Western Colorado peaches are in jeopardy. Fortunately, a Colorado university has found a potential way to manage the threat.

According to apnews.com, every peach orchard in the Grand Valley shows signs of the fungus cytospora. A 2015 study revealed a mind-blowing 75% of the trees in each orchard showed signs of being infected. Each year this fungus costs local growers a whopping $6 million.

First of all, how does one pronounce the name of this fungus?

Sound the charge! Here comes Colorado State University. It seems CSU has found a way to manage the spread of this fungus. It's as simple as "painting" the trees with a protective chemical that prevents the spread of the infection.

What are the signs of cytospora? Will you know it when you see it? For that matter, how has the problem been dealt with thus far?

Why is this such a big deal in Grand Junction? According to apnews.com, the Grand Valley's peach trees are particularly vulnerable for a number of reasons. In the last few years, some local orchards have planted newer varieties of tree that are less resistant. That combined with extreme temperature swings in the wintertime, causing the tree bark to expand and contract, results in an ideal environment for the fungus to spread.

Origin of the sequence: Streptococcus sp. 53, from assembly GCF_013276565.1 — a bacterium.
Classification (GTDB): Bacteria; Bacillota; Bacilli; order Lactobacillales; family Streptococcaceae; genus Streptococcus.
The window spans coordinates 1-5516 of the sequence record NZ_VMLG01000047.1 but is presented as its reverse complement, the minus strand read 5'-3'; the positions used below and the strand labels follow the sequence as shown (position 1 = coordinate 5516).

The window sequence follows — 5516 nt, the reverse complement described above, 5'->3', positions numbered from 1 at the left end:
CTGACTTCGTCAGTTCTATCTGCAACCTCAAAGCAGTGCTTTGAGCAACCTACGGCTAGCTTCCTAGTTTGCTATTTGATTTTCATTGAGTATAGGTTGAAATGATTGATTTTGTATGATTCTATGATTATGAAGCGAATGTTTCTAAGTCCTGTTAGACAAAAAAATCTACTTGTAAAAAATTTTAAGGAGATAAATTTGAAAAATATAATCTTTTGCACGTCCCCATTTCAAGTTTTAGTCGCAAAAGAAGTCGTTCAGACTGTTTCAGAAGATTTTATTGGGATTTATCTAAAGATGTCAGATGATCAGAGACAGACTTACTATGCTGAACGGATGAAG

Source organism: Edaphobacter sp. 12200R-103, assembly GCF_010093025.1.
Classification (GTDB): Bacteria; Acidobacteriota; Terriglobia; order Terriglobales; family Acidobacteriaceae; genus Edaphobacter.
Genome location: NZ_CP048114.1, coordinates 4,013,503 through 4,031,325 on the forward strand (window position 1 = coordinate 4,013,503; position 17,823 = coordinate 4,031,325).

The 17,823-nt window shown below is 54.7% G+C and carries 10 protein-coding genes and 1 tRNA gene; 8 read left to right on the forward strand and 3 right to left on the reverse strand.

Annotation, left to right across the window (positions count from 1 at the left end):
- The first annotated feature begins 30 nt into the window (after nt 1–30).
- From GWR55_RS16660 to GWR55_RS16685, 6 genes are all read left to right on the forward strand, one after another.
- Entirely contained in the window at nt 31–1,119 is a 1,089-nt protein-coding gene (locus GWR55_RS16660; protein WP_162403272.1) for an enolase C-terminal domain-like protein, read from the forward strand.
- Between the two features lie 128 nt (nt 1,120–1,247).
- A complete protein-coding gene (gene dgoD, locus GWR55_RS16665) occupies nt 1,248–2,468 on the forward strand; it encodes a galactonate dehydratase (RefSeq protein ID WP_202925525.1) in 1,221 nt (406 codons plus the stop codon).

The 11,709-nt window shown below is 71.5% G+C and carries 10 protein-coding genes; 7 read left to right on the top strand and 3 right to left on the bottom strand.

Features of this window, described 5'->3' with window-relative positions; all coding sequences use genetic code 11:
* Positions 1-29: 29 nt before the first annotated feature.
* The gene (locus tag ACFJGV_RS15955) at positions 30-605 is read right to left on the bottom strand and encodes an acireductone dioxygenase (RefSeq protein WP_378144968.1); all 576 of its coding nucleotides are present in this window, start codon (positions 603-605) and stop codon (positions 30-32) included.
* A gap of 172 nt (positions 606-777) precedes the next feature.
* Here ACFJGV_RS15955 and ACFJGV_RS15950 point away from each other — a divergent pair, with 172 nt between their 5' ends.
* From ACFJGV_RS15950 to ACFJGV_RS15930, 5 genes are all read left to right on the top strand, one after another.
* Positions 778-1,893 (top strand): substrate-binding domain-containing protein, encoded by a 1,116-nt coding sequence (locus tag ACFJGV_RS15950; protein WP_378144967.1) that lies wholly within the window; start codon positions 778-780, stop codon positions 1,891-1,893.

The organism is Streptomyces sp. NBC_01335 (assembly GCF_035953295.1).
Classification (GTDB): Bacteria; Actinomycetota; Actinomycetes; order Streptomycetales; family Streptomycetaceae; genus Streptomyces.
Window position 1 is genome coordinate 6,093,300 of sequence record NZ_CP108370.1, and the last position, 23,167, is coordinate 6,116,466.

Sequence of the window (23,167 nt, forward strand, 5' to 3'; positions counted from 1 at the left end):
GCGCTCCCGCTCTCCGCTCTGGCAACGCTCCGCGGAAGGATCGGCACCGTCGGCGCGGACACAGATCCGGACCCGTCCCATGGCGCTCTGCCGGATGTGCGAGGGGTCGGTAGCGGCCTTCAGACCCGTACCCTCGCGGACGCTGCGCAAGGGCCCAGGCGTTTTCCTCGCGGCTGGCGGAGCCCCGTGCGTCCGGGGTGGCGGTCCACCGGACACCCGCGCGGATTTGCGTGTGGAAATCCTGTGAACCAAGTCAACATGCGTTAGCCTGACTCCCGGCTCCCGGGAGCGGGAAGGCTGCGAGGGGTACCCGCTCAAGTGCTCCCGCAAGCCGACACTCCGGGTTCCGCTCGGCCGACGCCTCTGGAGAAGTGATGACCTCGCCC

Let's get back to this chemical to be used to "paint" the trees. Why is it so effective? The latex paint does not prevent water from moving through the tree. The paint also reflects heat, keeping the bark's temperature more consistent.

This is a major concern for local growers. The only threat that comes close to this would be spring frosts. Considering this problem is costing Western Colorado growers millions each year, a solution is needed quickly.